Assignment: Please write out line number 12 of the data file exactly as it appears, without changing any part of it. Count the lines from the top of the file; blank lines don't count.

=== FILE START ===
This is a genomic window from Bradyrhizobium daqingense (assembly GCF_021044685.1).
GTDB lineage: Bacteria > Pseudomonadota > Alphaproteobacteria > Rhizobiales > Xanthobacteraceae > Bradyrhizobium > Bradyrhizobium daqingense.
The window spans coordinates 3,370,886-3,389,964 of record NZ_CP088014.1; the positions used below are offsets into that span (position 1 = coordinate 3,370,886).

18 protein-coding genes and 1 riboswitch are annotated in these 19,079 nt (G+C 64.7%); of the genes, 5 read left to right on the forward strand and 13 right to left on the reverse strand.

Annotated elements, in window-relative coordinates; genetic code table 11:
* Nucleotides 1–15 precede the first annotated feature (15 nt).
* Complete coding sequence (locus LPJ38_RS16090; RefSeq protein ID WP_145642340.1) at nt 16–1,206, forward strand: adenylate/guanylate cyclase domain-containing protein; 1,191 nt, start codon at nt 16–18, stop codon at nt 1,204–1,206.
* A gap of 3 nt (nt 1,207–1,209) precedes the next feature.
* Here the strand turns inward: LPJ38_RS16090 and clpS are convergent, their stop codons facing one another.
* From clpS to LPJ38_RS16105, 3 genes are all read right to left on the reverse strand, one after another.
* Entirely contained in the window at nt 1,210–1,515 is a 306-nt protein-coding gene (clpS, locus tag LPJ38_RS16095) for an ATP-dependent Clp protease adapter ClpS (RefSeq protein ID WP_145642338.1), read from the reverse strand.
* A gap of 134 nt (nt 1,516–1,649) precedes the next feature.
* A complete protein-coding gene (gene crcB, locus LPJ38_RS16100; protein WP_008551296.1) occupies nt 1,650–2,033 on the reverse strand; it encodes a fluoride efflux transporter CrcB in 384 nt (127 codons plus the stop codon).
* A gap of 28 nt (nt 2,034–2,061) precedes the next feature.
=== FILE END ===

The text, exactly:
* A gap of 134 nt (nt 1,516–1,649) precedes the next feature.